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Hispanics in America

Eliu Cornielle, 35, hails from the Dominican Republic and works as a senior video producer. Faith has always been a cornerstone for Cornielle, whose parents were pastors in the Dominican Republic. Photo by Ben Leaman

Hispanics are changing the face of America and its Church. Are you ready to embrace one of the fastest growing minorities in this country?

No longer clustered in major metropolitan areas — Miami, New York and Los Angeles — Latinos populate places as far-flung as Wyoming, Maine and North Dakota.

Demographics tell the story. In 1990, 22.4 million Hispanics populated the United States. That number nearly doubled to 41.3 million in 2004. And by 2020, roughly 102.6 million Latinos will live in America, representing 25 percent of the U.S. population.

“Demographic realities and sheer numbers demand that the Church engage Hispanics,” says Samuel Rodriguez, president of the National Hispanic Christian Leadership Conference and senior pastor of New Season Christian Worship Center in Elk Grove, Calif. “This community may very well represent the future of American Christianity.”

More than 93 percent of all Latinos self-identify as Christian, according to the research report, Hispanic Churches in American Public Life: Summary of Findings conducted by the Institute for Latino Studies, University of Notre Dame. Seventy percent are Catholic, and 23 percent are Evangelical, which includes Baptists, Pentecostals and Charismatics.

These statistics press the importance of developing a relationship with this community. Although learning to speak Spanish is the first step, that's not all you need. Understanding the worldview and ethos of Hispanics is key to creating passionate, committed disciples of Christ.

One Group, Many Cultures

Hispanics are a multi-ethnic group that includes people from Mexico, Peru, Ecuador, Bolivia, the Dominican Republic, Colombia and the Caribbean. Although Spanish is the unifying language, each group has distinct cultural differences, depending on their country of origin. And each has different levels of acculturation.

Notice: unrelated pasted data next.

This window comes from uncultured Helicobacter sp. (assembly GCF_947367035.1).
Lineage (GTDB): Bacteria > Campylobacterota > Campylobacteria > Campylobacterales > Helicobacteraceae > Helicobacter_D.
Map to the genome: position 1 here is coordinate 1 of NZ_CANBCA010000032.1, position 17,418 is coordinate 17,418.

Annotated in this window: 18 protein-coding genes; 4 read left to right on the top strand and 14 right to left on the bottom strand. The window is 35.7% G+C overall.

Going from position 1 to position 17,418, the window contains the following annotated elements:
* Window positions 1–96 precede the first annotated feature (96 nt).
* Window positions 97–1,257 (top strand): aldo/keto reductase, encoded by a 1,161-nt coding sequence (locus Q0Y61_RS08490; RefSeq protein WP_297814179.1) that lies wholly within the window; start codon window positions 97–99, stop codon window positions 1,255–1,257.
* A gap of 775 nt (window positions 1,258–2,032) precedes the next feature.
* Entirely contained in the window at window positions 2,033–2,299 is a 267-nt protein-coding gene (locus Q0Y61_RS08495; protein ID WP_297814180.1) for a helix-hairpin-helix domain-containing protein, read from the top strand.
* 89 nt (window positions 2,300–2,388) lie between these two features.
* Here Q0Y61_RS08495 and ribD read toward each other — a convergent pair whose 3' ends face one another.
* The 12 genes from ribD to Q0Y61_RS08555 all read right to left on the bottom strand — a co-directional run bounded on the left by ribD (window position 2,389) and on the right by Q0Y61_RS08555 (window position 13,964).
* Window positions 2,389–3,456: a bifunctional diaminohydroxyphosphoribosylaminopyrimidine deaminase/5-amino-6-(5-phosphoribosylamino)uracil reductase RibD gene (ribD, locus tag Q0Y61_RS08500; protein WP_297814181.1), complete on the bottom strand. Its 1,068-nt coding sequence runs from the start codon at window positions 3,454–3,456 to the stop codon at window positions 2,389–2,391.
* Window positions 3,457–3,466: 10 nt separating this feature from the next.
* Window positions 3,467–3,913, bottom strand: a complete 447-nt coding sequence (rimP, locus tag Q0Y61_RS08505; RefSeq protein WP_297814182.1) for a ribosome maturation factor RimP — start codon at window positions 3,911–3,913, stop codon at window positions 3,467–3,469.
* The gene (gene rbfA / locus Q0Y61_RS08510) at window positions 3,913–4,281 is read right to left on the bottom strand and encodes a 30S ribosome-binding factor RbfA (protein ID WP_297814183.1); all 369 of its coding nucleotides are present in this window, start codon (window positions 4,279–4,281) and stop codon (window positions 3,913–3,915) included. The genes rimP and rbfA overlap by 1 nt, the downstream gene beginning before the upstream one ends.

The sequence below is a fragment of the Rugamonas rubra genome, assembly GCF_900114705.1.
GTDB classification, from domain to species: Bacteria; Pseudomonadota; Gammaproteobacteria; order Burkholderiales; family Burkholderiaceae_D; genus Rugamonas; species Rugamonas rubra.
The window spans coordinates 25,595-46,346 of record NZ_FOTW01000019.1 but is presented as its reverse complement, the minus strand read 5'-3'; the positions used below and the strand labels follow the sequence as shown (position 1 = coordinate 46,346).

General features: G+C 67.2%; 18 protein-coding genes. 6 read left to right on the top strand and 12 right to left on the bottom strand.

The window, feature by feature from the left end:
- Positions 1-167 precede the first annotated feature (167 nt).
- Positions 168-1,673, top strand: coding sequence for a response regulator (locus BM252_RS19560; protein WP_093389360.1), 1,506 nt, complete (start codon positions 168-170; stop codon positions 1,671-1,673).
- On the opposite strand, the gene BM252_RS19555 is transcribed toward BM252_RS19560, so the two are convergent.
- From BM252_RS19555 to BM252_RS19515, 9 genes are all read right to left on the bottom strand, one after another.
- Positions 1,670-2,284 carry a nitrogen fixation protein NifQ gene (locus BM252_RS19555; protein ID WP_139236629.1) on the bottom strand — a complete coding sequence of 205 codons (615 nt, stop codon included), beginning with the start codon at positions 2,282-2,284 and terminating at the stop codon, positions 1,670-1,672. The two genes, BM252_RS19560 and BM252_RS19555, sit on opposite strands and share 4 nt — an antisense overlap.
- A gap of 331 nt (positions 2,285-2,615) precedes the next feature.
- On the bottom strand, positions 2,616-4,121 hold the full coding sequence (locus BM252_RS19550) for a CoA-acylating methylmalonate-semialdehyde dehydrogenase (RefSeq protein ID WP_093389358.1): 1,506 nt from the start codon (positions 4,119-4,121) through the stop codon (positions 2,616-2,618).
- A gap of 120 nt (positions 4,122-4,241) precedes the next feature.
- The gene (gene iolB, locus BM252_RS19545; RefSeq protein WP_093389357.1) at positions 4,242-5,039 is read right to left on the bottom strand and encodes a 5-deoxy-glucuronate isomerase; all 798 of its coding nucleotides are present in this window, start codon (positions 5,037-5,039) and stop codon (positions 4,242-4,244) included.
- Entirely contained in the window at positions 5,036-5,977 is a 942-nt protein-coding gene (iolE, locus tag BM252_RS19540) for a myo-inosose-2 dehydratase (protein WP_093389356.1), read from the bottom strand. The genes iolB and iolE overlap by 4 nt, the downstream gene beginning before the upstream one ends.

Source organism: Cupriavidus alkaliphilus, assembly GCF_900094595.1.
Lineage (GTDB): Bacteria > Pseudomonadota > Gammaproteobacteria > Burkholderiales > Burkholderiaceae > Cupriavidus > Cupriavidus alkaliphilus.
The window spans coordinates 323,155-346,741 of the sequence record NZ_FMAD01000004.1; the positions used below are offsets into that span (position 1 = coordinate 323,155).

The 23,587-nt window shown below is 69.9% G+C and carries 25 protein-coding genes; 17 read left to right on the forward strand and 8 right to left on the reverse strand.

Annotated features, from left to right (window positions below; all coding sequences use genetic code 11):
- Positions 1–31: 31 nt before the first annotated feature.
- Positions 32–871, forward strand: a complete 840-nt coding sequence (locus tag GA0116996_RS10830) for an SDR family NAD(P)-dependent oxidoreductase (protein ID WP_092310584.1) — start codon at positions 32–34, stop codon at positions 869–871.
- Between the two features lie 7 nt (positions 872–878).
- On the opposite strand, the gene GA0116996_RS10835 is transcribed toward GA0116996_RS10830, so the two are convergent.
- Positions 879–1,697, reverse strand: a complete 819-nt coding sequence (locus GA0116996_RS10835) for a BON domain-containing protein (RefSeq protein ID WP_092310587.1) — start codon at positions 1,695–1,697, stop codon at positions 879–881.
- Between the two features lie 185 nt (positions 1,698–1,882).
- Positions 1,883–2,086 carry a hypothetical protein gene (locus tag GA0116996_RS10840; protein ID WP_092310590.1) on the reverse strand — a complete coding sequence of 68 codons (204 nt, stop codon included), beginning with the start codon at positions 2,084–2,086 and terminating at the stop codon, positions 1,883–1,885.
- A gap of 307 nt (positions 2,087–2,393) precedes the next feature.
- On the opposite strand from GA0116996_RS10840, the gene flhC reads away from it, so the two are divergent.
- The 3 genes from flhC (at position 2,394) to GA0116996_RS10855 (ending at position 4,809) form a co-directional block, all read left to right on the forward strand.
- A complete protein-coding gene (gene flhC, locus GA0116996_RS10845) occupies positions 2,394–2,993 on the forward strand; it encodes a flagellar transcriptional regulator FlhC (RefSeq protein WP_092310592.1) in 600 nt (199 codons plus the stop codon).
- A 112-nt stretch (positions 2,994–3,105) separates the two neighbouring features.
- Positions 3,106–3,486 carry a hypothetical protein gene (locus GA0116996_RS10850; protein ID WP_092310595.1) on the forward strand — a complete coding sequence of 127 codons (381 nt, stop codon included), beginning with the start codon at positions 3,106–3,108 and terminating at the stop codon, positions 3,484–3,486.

Yet all have a similar style of worship. Hispanics are a “people of celebration,” says Reverend Tomas Del Valle-Reyes, a Catholic priest at St. Columba Parish in New York City. Spirit-filled religious expression is emblematic of Catholic Latinos, who view the mass as a “celebration of life, faith and the risen Jesus.”

Tessie DeVore, an expert on Latino trends, shares a story testifying to this. While on a business trip, she attended a traditional Evangelical church. As the service began, she heard tambourines, clapping and loud exclamations of praise in another part of the building.

A Spanish service was going on simultaneously. “It was the same church, the same theology, the same denomination, but the approach to worship was completely different,” says DeVore, executive vice president of Charisma House, a multimedia Christian publishing company.

“Spanish people are relationally driven,” says DeVore. “They want to worship God the way they want to worship him: passionate, hands up, loud, give it your all.”

Honoring God's Word

Known as a religious people, Hispanics honor the Holy Scriptures. Among Evangelical Latinos, the Bible is the literal Word of God. “It is the authoritative source for daily living,” says Rodriguez.

Among Catholic Hispanics, “there is an explosion in the discovery of God's Holy Word,” particularly in the wake of Vatican II, says Father Tomas. Catholic Hispanics consider Scripture an important source for moral decision-making and are immersing themselves in God's Word through parish Bible studies across the country.